HOW WE GET TO WHERE WE'RE GOING
I have been writing my whole life. But it has taken me a long time to say that; ‘I’m a writer.’
I’m close to 30 now and finally, I believe it.
I came from a humble home where we couldn’t afford high-end art, so we made it ourselves instead. Painting, poetry, sculpture, whatever. We had books, but not Penguin classics. My mother always encouraged us to read, took us to the library, urged us to follow our curiosity, even worked extra hours so she could send us to art classes after school. The only rule was that she would not force us to do anything – all our endeavours had to be self-motivated. That way, they were entirely our own. I think about this often.
I started writing professionally when I began working in advertising after I graduated uni. I fell into the industry unexpectedly while trying to figure out what I was good at, what I believed in and who I wanted to be.
I hustled a lot, skateboarding through the dark at 5 am each morning to get to work before the broadcast news went live, getting home in the evening and writing into the night. I cold emailed people I wanted to be like. Got coffee with whoever would listen to my ideas. Read articles on the internet about what networking was. Introduced myself to artists and asked them how they got there.
No one ever really had a straightforward answer. I guess that’s the whole concept of a ‘journey’; we each have to forge our own.
Around this time, I started my poetry website as a place for my writing to live and, as a big surprise to me, it got picked up by an independent publisher, and they offered me a book deal. I was 23 and straddling the two worlds of art and commerce, completely unsure of how to do either properly. Working with clients’ million-dollar budgets in the day and coming home to eat two-minute noodles at night, I quickly came to realise that one exists to sustain the other.
Each of these milestone moments in my life has been marked by these leaps of faith – someone taking a chance on me and me learning to believe my work is worth it. I need to constantly be feeling like I’m working towards these. Making work that will resonate with people. Getting better, going deeper. Believing in opportunities. Knowing they don’t come out of nowhere.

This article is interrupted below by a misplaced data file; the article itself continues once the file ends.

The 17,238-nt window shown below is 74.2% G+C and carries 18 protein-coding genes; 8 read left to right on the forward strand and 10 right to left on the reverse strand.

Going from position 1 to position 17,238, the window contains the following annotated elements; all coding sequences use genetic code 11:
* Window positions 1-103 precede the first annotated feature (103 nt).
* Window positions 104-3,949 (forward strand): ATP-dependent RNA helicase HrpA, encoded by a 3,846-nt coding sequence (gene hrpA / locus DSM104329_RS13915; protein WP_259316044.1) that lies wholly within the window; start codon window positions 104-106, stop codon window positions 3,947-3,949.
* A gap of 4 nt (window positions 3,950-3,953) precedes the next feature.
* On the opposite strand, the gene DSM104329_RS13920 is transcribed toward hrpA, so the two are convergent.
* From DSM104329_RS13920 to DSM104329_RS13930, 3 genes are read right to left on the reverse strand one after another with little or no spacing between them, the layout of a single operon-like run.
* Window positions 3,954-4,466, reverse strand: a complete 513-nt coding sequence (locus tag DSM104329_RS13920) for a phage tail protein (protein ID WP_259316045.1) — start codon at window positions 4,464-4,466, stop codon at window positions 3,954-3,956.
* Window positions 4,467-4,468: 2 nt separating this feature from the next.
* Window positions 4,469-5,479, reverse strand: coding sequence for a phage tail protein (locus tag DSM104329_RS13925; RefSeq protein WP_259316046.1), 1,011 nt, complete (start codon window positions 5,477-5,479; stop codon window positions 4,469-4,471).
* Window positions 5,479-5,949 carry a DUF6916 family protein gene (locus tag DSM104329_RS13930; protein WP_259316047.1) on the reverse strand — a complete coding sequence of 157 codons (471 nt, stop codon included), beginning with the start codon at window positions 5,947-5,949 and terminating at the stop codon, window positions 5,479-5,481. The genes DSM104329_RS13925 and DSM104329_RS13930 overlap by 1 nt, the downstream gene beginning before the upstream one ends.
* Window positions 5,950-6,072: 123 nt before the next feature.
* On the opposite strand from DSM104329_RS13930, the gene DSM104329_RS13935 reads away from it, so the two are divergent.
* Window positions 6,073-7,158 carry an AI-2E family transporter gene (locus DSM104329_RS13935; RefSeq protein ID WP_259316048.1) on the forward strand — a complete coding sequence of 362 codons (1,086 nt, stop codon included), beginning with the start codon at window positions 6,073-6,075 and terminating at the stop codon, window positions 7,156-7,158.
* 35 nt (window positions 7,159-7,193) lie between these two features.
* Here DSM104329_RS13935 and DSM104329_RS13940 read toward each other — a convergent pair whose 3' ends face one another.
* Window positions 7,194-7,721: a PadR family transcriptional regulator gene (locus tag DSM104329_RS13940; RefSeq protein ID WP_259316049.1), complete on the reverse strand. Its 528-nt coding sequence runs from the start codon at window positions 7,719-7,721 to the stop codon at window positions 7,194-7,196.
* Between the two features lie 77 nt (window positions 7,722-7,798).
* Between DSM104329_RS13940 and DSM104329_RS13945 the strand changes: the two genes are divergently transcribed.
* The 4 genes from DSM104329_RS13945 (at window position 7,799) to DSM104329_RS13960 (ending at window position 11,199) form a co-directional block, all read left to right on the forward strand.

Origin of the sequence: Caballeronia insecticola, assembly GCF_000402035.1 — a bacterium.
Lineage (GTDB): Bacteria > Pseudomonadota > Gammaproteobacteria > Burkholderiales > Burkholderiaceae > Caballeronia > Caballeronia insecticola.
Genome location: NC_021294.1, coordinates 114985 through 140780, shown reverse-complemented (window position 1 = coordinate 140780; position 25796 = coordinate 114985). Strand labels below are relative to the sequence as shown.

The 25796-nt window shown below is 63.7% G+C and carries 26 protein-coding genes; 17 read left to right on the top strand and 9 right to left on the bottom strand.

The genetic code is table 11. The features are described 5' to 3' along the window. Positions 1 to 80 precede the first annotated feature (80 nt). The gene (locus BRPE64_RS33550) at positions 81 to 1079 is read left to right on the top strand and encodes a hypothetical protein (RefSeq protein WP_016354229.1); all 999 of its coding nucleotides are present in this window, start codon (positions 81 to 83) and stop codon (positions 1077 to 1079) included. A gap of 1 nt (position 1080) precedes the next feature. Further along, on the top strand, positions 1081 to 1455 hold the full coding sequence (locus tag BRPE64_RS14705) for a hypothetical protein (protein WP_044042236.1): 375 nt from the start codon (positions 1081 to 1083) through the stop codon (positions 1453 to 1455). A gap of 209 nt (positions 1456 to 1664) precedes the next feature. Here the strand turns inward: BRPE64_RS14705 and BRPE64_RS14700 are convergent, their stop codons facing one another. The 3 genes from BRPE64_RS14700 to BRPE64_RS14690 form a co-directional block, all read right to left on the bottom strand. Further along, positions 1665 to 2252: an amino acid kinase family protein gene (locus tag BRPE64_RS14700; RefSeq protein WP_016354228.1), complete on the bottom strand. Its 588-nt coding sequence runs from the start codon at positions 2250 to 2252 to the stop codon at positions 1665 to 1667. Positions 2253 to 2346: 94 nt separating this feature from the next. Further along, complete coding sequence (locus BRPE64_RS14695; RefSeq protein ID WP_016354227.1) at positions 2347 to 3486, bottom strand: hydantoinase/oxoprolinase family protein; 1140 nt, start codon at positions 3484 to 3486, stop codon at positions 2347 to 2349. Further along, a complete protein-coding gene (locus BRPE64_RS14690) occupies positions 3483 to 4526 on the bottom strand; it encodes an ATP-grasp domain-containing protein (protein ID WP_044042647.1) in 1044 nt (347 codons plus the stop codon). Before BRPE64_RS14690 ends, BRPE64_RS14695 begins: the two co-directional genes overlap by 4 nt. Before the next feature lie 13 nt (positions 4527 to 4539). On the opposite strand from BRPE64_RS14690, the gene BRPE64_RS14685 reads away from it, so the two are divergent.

I continued in advertising for five years, working 9, 10, 12 hours a day. It was difficult and taxing, sometimes thrilling and rewarding, but most often it felt like I was depleting myself for a cause I didn’t believe in. Big brands buying out the IP of smaller independents, women being made redundant and missing out on managerial roles, coming up with new ways to tell the same stories wrapped in something artificially authentic.
I was living in a mockumentary of corporate life. As a woman who looks very young on the outside and feels a lot older within, I was constantly battling to be taken seriously. When all your energy is being taken up with trying to be considered worthy of being in the room, it’s difficult to have conviction behind your ideas. To truly believe in yourself. I burned out, trying to prove it. This became my turning point.
Three years ago, I made the leap to go fulltime freelancing, pulling together all the skills I had acquired along the way and making my own go of it. Now I write poetry commissions, copywrite, direct, script, produce, strategise - I do anything I can get my hands on. And at any moment it can all change. I have learned to keep riding that wave.
The thing that fuels this is my creative process. It’s emotional, fragmented and erratic, which is probably a result of the lifestyle I’ve lived for the last five years; packing up, moving, travelling to foreign places, working on trains, nestling into bunk beds, scrawling poems on the back of my hand or script lines in the dying moments of my phone battery.
But I have come to trust it. Respect it. To listen to its call. To wake myself up in the middle of the night so I can write something down. To play the song again and again so I can hear what the rhythm is trying to tell me. There are always moments where I question what I’m doing, what I’m worth, whether what I am making is good enough. I think it’s good never to be complacent. But it is a fine line between that and having enough conviction to keep going. I tell myself these things over and over again to make sure I truly believe them; Let things be bad. Messy. Imperfect. I often find things have to get to their ugliest point before the art of what I’m making begins to emerge. Don’t get caught up in the obsession with beauty. Be patient. Be impatient at the same time. Move. Make. Move again.
My creative mentor gave me this advice one night in passing, and I’ve never forgotten it; Keep making things; keep finishing things. Keep seeking validation. Keep believing. If you do, you are giving it every opportunity to come.
Annabel Hawkins is a New Zealand-based writer, director and digital strategist. She published her first poetry anthology, This must be the place when she was 23 and travels the world making work. Web: annabelhawkins.com